Maintain Longterm International Relationship

Listen to this postBusiness should target long term  strategies to grow up the profit gradually while maintaining healthy profit and satisfying the stakeholders. Business should use the corporate social responsibility model to serve the community by meeting the national and international obligation and the ethical standards. Self regulation would be a good tool to meet the internal ethical standards and the local ethical responsibilities. The ethical issues and the ideas of being right or wrong are governed by the religious, cultural or professional value base believes as stated by O’Donohue and Nelson (2009). Around the world, organizations may set rouls and regulations to cover ethical issues but the individuals behavior and his background would limit his or her ethical behavior.

Grotenhuis (2009) state that 50% and up to 80% of the mergers and acquisitions fail to make the expected benefits. The main reasons for the failure is weak research of the target company and its context, unfocused strategic issues on the intended merger and acquisitions and finally the leadership and cultural issuers that lead to cultural clashes and fatal misunderstanding (Grotenhuis, 2009). Cultural differences should be studied in earlier stages of the merger or acquisition to expect the problematic areas and sort them out before they develop to culture clash that slow bonding of the two organizations. In a merger between Dutch and Japanese organization the Japanese felt that the Europeans are “person-oriented” that look for short-term profit while the Japanese are more group-oriented and always explore and target the long-term profit (Grotenhuis, 2009).



Grotenhuis, F. D. J. (2009). Mergers and acquisitions in Japan: Lessons from a Dutch-Japanese case study. [Article]. Global Business & Organizational Excellence, 28(3), 45-54. doi: 10.1002/joe.20258

O’Donohue, W., & Nelson, L. (2009). The Role of Ethical Values in an Expanded Psychological Contract. [Article]. Journal of Business Ethics, 90(2), 251-263. doi: 10.1007/s10551-009-0040-1

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Example of An International Expansion Strategy

Listen to this postThe color TV market boomed after the introduction of color TV in the late 1979. China opened for commercial production and the electronics manufacturing moved steadily to China up to the 1990s because of the cheap labor cost. Growth in the TV market in the past 10 years was dominated by the flat screen TV. TCL is an emerging Chinese company which bought Thomson television business and Alcatel Mobil phones in line with its main business of multimedia , communications, home appliances and electronics. This accusations moved TCL from being the 60th in the 1995 to be the number one brand in China now. TCL vision is to strengthening their foundation by reforming their basics and continuously innovating . Acquiring the Thomson television and Alcatel Mobil brings in a proven and successful technology to TCL and widen the ambitions goal of the “top 10 in 10 year” globalization vision (“Vision”, 2007-2008).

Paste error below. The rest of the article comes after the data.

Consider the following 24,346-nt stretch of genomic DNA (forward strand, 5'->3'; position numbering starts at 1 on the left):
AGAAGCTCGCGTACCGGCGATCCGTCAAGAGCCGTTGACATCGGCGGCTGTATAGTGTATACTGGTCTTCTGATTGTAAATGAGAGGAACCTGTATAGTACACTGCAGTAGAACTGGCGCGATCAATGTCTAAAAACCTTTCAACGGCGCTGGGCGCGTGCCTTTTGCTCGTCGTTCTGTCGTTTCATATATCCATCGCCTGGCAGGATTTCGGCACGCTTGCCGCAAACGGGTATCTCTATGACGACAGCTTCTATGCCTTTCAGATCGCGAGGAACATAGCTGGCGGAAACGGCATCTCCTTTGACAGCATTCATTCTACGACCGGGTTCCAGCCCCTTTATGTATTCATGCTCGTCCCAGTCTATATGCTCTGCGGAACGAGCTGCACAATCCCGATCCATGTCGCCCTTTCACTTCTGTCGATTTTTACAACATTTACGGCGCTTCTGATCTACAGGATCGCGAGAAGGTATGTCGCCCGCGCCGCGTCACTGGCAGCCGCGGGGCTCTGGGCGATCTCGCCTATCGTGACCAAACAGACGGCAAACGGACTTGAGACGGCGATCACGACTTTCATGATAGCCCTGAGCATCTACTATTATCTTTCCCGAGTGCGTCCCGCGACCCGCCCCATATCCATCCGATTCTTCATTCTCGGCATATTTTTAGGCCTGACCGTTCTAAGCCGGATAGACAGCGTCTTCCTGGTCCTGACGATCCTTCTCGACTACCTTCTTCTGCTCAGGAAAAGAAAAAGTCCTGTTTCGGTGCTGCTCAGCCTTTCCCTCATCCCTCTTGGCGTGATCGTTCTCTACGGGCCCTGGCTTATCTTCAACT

Innovations is a strong part of TCL business and part of the organization vision. TCL set up the first Research and Development (R&D) center for audio research in 1992. Currently, TCL has 18 R&D centers with 20 manufacturing bases around the world. TCL operated as separate business units in 2004. Some of the business units are multimedia, telecommunications, personal computers, consumer electronics and CD/DV distribution. Multimedia and mobile handsets generated most of TCL’s revenues at the same period. Supply chain management is a key success factor for TCL, which employed 80 people for sourcing and quality management. TCL made substantial profit because of its efficient supply chain management while its competitors lost money although all of them are sourcing their material from china (C. Bartlett, Ghoshal, & Beamish, 2008). The perfect supply chain enabled TCL to integrate its businesses and R&D centers together to move faster than its competitors in selecting the promising innovations and convert them into competitive product distributed around the world (C. Bartlett, et al., 2008).



(“Vision”, 2007-2008). Vision  Retrieved Jun 10, 2010, from

Bartlett, C., Ghoshal, S., & Beamish, P. (2008). Transnational management: Text, cases, and readings in cross-border management (5 ed.). Boston: McGraw-Hill/Irwin.

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The Strategic Fit

Can fit different sizes

The Strategic fit is thought to be the decisive factor during mergers and acquisition; however, Barkema & Schijven (2008) argues that strategic fit creates synergistic potential to integrate the acquired firm and this integration will enable the acquiring firm to realize the full benefit of the acquisition. Barkema & Schijven (2008) argue that firms start their acquisition by conducting a local search which results in a good integration but not the best.

Repeating the same acquisition process leads to ineffective organization that requires organizational restructuring to optimize its synergy with the acquired firms. “Acquisition experience enables an acquirer to learn to carry out its acquisitions more successfully from the start, thereby postponing the need for restructuring.” (Barkema & Schijven, 2008, p. 697).

Barkema, H., & Schijven, M. (2008). Toward unlocking the full potential of acquisitions: the role of organizational restructuring. Academy of Management Journal, 51(4), 696-722.

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